Quercetin is a flavonoid that is ubiquitously found in vegetables and fruits. Like other flavonoids, it is active in balancing cellular reactive oxygen species (ROS) levels and has a cyto-protective function. Previously, a link between ROS balancing, aging, and the activity of O-methyltransferases was reported in different organisms including the aging model Podospora anserina. Here we describe a role of the S-adenosylmethionine-dependent O-methyltransferase PaMTH1 in quercetin-induced lifespan extension. We found that effects of quercetin treatment depend on the methylation state of the flavonoid. Specifically, we observed that quercetin treatment increases the lifespan of the wild type but not of the PaMth1 deletion mutant. The lifespan increasing effect is not associated with effects of quercetin on mitochondrial respiration or ROS levels but linked to the induction of the PaMth1 gene. Overall, our data demonstrate a novel role of O-methyltransferase in quercetin-induced longevity and identify the underlying pathway as part of a network of longevity assurance pathways with the perspective to intervene into mechanisms of biological aging.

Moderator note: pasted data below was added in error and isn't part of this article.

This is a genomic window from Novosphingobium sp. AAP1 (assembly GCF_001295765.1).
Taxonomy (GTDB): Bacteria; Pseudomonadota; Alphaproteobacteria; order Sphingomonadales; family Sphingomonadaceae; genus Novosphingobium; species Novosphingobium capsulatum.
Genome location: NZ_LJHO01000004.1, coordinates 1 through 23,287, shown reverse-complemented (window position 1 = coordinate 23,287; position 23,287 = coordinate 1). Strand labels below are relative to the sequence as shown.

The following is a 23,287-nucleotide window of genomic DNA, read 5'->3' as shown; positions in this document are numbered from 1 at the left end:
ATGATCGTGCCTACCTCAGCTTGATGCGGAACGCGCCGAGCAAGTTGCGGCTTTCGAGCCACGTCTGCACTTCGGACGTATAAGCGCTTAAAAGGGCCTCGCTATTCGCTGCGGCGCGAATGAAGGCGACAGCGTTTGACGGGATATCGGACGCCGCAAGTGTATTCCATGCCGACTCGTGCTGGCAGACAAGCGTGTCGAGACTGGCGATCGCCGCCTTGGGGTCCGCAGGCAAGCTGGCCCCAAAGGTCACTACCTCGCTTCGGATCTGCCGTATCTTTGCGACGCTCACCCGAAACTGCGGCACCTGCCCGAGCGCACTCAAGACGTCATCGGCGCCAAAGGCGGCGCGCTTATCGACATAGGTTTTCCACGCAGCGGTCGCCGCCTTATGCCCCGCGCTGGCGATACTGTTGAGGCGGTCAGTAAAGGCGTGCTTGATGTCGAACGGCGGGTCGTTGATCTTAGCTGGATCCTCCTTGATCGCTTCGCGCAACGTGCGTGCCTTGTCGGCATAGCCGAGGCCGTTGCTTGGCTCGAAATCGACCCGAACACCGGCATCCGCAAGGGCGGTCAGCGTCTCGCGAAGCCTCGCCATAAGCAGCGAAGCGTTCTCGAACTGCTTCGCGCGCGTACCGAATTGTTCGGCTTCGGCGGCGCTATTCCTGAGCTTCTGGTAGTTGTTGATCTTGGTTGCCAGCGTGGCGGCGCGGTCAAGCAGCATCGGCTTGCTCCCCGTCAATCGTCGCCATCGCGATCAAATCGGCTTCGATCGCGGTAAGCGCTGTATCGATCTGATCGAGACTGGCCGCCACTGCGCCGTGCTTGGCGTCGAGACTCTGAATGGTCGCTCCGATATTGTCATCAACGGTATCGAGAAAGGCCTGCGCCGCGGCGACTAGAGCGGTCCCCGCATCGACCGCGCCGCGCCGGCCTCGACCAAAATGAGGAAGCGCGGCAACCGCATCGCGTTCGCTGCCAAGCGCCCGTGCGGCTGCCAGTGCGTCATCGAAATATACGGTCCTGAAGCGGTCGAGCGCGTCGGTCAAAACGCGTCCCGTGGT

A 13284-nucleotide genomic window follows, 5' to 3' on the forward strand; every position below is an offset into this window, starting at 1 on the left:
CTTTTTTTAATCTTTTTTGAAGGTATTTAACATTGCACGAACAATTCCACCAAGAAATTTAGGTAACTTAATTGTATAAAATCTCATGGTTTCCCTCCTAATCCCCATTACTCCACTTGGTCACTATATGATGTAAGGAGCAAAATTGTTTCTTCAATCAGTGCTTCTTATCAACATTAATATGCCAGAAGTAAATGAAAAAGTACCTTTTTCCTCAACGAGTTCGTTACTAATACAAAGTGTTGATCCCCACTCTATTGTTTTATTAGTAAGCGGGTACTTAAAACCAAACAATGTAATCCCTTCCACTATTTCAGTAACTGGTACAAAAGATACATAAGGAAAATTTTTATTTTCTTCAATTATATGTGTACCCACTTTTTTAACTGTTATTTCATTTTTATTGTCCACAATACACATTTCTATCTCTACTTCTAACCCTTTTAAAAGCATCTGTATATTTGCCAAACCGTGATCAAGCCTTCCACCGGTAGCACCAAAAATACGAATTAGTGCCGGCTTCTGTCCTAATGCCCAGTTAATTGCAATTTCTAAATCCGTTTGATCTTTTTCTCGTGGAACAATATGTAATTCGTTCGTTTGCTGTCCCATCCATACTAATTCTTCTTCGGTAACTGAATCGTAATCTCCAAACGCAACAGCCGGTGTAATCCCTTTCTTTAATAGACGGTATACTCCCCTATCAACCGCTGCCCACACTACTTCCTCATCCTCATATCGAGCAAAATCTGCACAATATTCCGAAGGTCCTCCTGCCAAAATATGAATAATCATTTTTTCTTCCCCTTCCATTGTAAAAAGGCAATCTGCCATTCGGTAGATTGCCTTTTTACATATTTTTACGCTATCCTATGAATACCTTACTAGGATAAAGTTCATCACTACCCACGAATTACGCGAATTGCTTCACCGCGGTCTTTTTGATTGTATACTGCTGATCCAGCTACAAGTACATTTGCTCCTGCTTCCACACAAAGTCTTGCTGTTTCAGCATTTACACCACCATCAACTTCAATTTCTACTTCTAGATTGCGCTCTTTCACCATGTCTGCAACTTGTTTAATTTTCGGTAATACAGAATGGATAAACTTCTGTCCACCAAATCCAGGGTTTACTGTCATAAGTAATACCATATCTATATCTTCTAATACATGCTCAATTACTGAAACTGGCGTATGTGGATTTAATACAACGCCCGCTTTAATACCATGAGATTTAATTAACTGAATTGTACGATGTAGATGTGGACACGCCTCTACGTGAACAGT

- Preparation, Assay, and Application of Chlorinase SalL for the Chemoenzymatic Synthesis of S-Adenosyl-l-Methionine and Analogs. [Journal Article]
- MEMethods Enzymol 2018; 604:367-388
- S-adenosyl-l-methionine (SAM) is universal in biology, serving as the second most common cofactor in a variety of enzymatic reactions. One of the main roles of SAM is the methylation of nucleic acids...